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Tooth Decay

Certain factors can increase the risk of cavities, including:

The risk of developing cavities is highest in young children, teenagers, and older adults. As people get older, they often need medication that can cause dry mouth, teeth are more likely to be worn, and they are more likely to have gum recession. Certain teeth are also more at risk of cavities, including those right at the back called your molars and premolars. These teeth are designed for chewing food thoroughly and  have fissures and grooves in the chewing surface that can be hard to keep clean with a toothbrush.

What Are the Signs of Tooth Decay?

The symptoms of tooth decay vary according to the extent of the cavity and the location of the tooth. Initially, a small lesion cavity will cause few or no symptoms. As the cavity becomes larger, you might notice continuous toothache or pain that is only present when you bite down on the tooth. You could experience tooth sensitivity or pain whenever you eat anything hot or cold or sweet or sour. Sometimes it’s possible to see signs of tooth decay as visible pits or holes in teeth. The affected tooth may become discolored with white, brown, or black stains.

Success Stories

Magnificent work

Truly magnificent work. 10/10 would recommend. I will definitely be coming back for more tooth decay treatment. Thank you so much.


How Is Tooth Decay Diagnosed and Treated?

Whenever you see our dentist Dr. Shoukry for a dental exam, he will gently check the condition of every single tooth and can easily detect any soft areas in a tooth or signs of lesions or cavities. We also take dental x-rays regularly as these can show tooth decay in areas normally hidden from view, such as the contact areas between your teeth. Our dentist will ask if you have been experiencing any symptoms or problems such as a toothache or sensitivity.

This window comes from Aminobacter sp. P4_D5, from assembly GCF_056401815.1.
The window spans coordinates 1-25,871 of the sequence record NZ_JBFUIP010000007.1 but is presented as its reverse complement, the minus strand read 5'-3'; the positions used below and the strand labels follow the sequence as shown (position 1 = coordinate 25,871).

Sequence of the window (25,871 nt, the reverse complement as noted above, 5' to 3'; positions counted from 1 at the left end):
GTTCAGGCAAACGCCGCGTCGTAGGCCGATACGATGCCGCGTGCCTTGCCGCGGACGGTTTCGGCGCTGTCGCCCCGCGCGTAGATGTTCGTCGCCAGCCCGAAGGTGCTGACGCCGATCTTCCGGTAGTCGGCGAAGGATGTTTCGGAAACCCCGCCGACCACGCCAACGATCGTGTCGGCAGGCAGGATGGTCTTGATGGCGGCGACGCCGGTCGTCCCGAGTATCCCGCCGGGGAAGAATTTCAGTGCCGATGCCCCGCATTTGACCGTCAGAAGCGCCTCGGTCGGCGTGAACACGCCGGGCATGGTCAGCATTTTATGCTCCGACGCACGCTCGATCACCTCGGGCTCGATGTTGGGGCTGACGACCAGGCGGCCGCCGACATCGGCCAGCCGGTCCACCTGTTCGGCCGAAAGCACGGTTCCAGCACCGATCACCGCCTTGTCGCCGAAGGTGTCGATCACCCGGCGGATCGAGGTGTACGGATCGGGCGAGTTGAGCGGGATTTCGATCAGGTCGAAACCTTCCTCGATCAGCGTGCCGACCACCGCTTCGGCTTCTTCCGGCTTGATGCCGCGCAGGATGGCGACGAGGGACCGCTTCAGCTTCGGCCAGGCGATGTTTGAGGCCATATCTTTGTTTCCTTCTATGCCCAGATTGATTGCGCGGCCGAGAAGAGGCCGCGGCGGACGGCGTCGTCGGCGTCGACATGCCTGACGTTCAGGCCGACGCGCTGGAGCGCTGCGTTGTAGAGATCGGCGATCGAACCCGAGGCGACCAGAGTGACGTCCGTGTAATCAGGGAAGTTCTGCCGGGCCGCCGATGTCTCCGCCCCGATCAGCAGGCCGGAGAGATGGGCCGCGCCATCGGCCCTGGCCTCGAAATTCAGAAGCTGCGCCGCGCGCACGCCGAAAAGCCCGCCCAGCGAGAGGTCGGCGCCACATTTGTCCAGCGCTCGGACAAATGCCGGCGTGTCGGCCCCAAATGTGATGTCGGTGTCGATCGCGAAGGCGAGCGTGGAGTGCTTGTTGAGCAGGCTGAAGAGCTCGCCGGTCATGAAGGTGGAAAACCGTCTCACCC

Treating tooth decay depends on the size of the cavity. When a cavity is just beginning, we may be able to reverse it using professional fluoride treatment that helps to remineralize or re-harden your tooth enamel. Small cavities can easily be treated with a dental filling, but a tooth that is more extensively decayed may require a crown. This custom-made restoration covers the tooth entirely, protecting and preserving it.

Suppose your tooth decay is causing severe toothache, where the infection has reached the dental pulp. In that case, we will almost certainly recommend a root canal treatment to eliminate the infection and save the tooth from extraction.

Unfortunately, we cannot always save severely decayed teeth, especially if they are badly infected. Sometimes the only option available may be extraction.

You cannot cure tooth decay without professional dental care. The sooner you see a dentist, the more likely we can save, protect and preserve the tooth.

How to Prevent Tooth Decay?

Even though tooth decay is common, it is a preventable condition. Regular dental checkups and hygiene appointments combined with a good brushing and flossing routine can significantly protect against cavities.

When we see someone at a higher risk of developing cavities, we can discuss other  preventive measures. For example, we might suggest using an antimicrobial mouth rinse to help eliminate more harmful bacteria or a fluoridated mouthwash. We may also suggest regular fluoride applications using professional-grade fluoridated products that are stronger and more effective than those available over-the-counter.

Another option is to use dental sealants applied to the chewing surfaces of premolars and molars, sealing these surfaces and preventing tooth decay. However, dental sealants can only be used to protect healthy teeth, so they are commonly applied soon after a child receives their adult teeth. Other  preventive strategies include: